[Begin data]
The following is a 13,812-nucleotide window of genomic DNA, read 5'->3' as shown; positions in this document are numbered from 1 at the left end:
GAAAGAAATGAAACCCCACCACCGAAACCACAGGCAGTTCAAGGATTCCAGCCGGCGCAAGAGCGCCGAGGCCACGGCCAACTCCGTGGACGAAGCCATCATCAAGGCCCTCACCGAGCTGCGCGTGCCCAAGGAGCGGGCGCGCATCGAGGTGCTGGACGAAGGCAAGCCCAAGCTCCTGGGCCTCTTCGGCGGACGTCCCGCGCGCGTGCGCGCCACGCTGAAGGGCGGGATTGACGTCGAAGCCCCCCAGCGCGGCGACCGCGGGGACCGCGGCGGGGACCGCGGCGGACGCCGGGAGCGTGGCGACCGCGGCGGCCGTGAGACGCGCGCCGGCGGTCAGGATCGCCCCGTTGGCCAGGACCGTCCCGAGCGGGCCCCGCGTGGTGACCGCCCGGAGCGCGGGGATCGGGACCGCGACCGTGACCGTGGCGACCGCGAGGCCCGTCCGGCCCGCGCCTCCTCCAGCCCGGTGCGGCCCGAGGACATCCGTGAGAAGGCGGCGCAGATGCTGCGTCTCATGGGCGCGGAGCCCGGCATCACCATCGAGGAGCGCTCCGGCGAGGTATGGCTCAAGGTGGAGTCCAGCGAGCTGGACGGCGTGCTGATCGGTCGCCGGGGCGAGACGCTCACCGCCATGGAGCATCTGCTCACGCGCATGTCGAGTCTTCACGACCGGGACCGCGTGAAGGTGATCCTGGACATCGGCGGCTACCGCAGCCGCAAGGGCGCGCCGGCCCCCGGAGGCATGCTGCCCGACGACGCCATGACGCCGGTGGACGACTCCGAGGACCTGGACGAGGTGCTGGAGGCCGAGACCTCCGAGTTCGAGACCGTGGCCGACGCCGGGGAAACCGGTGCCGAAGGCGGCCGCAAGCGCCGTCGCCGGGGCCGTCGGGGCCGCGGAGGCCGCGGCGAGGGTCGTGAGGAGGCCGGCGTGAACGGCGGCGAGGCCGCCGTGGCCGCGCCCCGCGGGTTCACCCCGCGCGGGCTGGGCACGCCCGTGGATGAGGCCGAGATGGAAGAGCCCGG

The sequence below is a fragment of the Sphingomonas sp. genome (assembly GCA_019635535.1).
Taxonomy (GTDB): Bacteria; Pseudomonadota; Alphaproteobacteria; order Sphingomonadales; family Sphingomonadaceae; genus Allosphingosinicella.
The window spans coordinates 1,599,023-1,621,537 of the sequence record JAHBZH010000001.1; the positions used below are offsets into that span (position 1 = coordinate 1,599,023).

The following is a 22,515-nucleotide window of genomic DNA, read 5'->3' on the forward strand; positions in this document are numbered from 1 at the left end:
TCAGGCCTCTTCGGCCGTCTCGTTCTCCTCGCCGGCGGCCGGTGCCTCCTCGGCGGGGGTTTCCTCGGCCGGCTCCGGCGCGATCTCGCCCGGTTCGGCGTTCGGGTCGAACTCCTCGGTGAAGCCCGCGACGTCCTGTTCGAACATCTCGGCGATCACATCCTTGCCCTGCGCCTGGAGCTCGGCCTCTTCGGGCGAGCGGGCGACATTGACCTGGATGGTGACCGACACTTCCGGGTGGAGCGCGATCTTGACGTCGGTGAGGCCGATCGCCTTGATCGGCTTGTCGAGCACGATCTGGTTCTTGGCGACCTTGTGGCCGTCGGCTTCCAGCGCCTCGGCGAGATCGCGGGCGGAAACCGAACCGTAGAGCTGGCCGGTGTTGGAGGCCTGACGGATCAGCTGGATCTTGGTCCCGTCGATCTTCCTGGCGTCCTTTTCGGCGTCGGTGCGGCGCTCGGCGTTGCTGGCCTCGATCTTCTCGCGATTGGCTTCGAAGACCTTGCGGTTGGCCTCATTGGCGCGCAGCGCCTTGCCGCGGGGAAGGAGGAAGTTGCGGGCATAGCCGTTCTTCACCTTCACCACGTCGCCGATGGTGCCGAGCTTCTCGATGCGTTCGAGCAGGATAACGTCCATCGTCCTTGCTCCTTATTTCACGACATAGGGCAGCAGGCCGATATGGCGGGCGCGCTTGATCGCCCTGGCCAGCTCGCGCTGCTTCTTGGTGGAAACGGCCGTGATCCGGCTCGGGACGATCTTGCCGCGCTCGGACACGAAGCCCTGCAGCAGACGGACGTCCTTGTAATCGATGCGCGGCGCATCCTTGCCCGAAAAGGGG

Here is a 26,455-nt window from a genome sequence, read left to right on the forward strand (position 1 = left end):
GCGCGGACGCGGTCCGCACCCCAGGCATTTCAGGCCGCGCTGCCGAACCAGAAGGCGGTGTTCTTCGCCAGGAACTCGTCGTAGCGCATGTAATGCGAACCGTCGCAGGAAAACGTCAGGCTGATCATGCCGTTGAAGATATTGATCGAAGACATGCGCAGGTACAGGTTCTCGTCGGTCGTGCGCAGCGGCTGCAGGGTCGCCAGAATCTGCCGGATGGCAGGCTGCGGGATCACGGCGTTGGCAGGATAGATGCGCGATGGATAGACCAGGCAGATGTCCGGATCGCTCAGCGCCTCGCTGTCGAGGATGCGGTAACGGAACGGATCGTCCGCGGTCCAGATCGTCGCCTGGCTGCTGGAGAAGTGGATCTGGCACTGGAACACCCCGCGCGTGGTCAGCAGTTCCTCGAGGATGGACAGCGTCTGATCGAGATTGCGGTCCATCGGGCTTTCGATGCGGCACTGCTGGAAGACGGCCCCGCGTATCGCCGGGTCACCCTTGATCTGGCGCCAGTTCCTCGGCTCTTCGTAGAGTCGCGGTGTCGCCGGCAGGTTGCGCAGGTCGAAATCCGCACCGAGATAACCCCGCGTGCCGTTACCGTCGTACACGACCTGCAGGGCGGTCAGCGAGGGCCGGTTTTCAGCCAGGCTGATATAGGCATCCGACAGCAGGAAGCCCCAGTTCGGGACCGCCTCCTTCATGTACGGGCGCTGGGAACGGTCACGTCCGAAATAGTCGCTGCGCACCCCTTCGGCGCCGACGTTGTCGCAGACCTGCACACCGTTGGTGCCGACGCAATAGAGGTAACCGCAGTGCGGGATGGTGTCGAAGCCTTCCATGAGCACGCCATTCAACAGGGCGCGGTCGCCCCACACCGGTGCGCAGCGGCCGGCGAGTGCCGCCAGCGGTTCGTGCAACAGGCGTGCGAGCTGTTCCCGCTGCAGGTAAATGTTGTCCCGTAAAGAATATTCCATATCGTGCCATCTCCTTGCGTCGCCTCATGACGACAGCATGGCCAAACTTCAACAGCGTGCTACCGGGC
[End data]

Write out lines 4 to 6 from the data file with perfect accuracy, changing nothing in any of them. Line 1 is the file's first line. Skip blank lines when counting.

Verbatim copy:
Taxonomy (GTDB): Bacteria; Pseudomonadota; Alphaproteobacteria; order Sphingomonadales; family Sphingomonadaceae; genus Allosphingosinicella.
The window spans coordinates 1,599,023-1,621,537 of the sequence record JAHBZH010000001.1; the positions used below are offsets into that span (position 1 = coordinate 1,599,023).

The following is a 22,515-nucleotide window of genomic DNA, read 5'->3' on the forward strand; positions in this document are numbered from 1 at the left end: